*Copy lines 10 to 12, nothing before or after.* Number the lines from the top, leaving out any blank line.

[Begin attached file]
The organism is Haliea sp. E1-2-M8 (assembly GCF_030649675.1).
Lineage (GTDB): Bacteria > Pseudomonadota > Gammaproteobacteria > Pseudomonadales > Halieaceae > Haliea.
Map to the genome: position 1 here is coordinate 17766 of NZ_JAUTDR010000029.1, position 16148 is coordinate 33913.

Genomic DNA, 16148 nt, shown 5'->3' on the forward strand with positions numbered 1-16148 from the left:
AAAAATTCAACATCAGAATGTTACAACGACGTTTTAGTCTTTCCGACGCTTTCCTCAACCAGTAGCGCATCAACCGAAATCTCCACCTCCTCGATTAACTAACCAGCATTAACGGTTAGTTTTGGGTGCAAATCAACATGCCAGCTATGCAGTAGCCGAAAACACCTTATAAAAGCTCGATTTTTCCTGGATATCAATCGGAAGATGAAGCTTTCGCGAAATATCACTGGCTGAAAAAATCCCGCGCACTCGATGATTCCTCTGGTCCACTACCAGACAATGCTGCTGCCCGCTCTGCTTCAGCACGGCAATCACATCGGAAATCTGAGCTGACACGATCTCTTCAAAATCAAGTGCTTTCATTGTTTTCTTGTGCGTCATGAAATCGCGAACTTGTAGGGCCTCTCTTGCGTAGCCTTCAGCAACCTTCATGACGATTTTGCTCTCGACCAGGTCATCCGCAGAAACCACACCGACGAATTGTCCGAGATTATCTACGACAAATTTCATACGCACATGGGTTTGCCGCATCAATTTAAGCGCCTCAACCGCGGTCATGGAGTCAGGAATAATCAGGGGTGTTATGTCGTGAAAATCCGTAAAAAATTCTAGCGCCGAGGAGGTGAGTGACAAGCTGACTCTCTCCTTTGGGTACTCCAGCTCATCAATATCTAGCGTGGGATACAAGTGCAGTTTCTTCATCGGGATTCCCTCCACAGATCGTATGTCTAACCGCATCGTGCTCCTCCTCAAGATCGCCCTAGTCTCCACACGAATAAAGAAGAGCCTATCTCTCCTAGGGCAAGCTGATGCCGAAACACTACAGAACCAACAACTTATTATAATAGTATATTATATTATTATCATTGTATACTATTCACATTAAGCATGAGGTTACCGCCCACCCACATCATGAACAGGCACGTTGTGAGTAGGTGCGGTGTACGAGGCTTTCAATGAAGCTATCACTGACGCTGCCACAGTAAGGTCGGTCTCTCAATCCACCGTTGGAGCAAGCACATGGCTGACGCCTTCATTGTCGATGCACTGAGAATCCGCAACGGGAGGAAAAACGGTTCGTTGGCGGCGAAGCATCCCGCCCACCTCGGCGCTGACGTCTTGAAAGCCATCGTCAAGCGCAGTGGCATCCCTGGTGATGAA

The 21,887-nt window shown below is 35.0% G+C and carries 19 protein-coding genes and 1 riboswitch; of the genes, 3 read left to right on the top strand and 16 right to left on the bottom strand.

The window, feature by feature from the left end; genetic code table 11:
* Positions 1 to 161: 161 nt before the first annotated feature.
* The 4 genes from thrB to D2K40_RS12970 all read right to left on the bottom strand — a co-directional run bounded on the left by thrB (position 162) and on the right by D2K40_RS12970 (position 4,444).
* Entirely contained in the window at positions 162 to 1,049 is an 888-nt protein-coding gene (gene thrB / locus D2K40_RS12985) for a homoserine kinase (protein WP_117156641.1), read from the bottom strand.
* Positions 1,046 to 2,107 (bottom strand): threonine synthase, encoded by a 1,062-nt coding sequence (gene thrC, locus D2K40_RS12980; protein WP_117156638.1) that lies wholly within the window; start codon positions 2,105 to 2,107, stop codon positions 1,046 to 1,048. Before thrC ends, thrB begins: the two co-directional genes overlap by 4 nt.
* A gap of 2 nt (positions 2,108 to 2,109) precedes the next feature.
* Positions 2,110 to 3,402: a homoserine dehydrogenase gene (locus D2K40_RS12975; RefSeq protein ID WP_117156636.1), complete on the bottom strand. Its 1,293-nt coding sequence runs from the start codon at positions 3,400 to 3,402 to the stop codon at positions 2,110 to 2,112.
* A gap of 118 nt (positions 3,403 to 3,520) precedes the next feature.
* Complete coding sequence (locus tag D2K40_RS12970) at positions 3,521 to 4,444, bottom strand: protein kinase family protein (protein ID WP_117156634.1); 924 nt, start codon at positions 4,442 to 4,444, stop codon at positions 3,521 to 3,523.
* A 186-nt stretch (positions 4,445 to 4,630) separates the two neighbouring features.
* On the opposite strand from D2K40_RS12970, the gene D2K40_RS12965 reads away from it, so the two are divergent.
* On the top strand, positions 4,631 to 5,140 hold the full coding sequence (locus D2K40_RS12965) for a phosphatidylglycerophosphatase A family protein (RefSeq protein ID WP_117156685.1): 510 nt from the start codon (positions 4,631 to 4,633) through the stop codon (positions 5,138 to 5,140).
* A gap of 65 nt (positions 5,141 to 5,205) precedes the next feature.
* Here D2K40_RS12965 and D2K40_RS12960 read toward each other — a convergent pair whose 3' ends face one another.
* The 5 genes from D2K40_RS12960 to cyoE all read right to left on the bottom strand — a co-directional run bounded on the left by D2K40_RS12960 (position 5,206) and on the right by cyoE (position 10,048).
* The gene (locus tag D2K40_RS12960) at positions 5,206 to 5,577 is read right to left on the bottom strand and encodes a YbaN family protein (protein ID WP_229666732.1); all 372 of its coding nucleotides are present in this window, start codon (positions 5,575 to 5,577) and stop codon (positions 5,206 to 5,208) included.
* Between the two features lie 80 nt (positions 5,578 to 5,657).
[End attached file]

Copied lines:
* Entirely contained in the window at positions 162 to 1,049 is an 888-nt protein-coding gene (gene thrB / locus D2K40_RS12985) for a homoserine kinase (protein WP_117156641.1), read from the bottom strand.
* Positions 1,046 to 2,107 (bottom strand): threonine synthase, encoded by a 1,062-nt coding sequence (gene thrC, locus D2K40_RS12980; protein WP_117156638.1) that lies wholly within the window; start codon positions 2,105 to 2,107, stop codon positions 1,046 to 1,048. Before thrC ends, thrB begins: the two co-directional genes overlap by 4 nt.
* A gap of 2 nt (positions 2,108 to 2,109) precedes the next feature.